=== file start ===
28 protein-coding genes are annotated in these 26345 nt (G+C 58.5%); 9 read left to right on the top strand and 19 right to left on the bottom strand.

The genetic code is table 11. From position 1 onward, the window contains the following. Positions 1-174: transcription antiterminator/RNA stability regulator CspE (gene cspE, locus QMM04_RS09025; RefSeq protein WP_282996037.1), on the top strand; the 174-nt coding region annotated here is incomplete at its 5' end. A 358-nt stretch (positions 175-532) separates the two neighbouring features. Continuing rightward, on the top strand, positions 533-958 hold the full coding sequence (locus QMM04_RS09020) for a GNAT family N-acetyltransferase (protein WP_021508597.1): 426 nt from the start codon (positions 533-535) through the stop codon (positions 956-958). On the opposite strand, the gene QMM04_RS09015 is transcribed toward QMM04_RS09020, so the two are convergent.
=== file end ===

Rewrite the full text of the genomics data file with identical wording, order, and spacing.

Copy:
28 protein-coding genes are annotated in these 26345 nt (G+C 58.5%); 9 read left to right on the top strand and 19 right to left on the bottom strand.

The genetic code is table 11. From position 1 onward, the window contains the following. Positions 1-174: transcription antiterminator/RNA stability regulator CspE (gene cspE, locus QMM04_RS09025; RefSeq protein WP_282996037.1), on the top strand; the 174-nt coding region annotated here is incomplete at its 5' end. A 358-nt stretch (positions 175-532) separates the two neighbouring features. Continuing rightward, on the top strand, positions 533-958 hold the full coding sequence (locus QMM04_RS09020) for a GNAT family N-acetyltransferase (protein WP_021508597.1): 426 nt from the start codon (positions 533-535) through the stop codon (positions 956-958). On the opposite strand, the gene QMM04_RS09015 is transcribed toward QMM04_RS09020, so the two are convergent.